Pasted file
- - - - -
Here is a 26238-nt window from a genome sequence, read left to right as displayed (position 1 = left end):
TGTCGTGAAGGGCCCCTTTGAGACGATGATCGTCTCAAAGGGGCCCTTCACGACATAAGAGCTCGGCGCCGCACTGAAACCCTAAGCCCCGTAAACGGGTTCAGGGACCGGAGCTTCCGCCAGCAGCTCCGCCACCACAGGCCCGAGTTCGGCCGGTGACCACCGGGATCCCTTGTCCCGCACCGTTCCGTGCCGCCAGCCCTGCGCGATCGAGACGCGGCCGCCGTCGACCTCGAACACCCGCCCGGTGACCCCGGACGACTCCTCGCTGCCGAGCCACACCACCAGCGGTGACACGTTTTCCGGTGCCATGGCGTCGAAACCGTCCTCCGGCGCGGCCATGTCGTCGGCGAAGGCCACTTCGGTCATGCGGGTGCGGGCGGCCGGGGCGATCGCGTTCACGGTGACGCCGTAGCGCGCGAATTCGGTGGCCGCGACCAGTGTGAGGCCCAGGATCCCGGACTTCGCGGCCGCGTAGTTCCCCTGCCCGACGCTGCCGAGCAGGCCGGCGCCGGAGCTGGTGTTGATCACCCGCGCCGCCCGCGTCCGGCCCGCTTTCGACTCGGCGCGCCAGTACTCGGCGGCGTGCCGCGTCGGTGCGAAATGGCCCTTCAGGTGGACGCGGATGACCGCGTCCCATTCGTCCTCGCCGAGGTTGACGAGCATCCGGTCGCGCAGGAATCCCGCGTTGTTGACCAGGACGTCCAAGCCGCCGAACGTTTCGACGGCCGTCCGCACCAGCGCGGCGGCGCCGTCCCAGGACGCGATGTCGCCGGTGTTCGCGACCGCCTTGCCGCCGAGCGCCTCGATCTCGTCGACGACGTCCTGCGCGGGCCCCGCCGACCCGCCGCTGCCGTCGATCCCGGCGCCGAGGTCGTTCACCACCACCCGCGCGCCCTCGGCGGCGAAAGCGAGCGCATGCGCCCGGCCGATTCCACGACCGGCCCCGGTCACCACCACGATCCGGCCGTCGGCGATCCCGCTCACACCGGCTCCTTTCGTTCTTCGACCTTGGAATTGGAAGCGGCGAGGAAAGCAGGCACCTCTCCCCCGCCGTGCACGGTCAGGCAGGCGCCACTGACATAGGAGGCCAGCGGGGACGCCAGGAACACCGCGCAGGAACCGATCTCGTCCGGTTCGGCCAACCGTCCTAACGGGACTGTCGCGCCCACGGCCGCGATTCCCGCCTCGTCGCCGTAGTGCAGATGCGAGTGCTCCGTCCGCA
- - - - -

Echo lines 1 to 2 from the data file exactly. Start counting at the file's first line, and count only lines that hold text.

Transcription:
Here is a 26238-nt window from a genome sequence, read left to right as displayed (position 1 = left end):
TGTCGTGAAGGGCCCCTTTGAGACGATGATCGTCTCAAAGGGGCCCTTCACGACATAAGAGCTCGGCGCCGCACTGAAACCCTAAGCCCCGTAAACGGGTTCAGGGACCGGAGCTTCCGCCAGCAGCTCCGCCACCACAGGCCCGAGTTCGGCCGGTGACCACCGGGATCCCTTGTCCCGCACCGTTCCGTGCCGCCAGCCCTGCGCGATCGAGACGCGGCCGCCGTCGACCTCGAACACCCGCCCGGTGACCCCGGACGACTCCTCGCTGCCGAGCCACACCACCAGCGGTGACACGTTTTCCGGTGCCATGGCGTCGAAACCGTCCTCCGGCGCGGCCATGTCGTCGGCGAAGGCCACTTCGGTCATGCGGGTGCGGGCGGCCGGGGCGATCGCGTTCACGGTGACGCCGTAGCGCGCGAATTCGGTGGCCGCGACCAGTGTGAGGCCCAGGATCCCGGACTTCGCGGCCGCGTAGTTCCCCTGCCCGACGCTGCCGAGCAGGCCGGCGCCGGAGCTGGTGTTGATCACCCGCGCCGCCCGCGTCCGGCCCGCTTTCGACTCGGCGCGCCAGTACTCGGCGGCGTGCCGCGTCGGTGCGAAATGGCCCTTCAGGTGGACGCGGATGACCGCGTCCCATTCGTCCTCGCCGAGGTTGACGAGCATCCGGTCGCGCAGGAATCCCGCGTTGTTGACCAGGACGTCCAAGCCGCCGAACGTTTCGACGGCCGTCCGCACCAGCGCGGCGGCGCCGTCCCAGGACGCGATGTCGCCGGTGTTCGCGACCGCCTTGCCGCCGAGCGCCTCGATCTCGTCGACGACGTCCTGCGCGGGCCCCGCCGACCCGCCGCTGCCGTCGATCCCGGCGCCGAGGTCGTTCACCACCACCCGCGCGCCCTCGGCGGCGAAAGCGAGCGCATGCGCCCGGCCGATTCCACGACCGGCCCCGGTCACCACCACGATCCGGCCGTCGGCGATCCCGCTCACACCGGCTCCTTTCGTTCTTCGACCTTGGAATTGGAAGCGGCGAGGAAAGCAGGCACCTCTCCCCCGCCGTGCACGGTCAGGCAGGCGCCACTGACATAGGAGGCCAGCGGGGACGCCAGGAACACCGCGCAGGAACCGATCTCGTCCGGTTCGGCCAACCGTCCTAACGGGACTGTCGCGCCCACGGCCGCGATTCCCGCCTCGTCGCCGTAGTGCAGATGCGAGTGCTCCGTCCGCA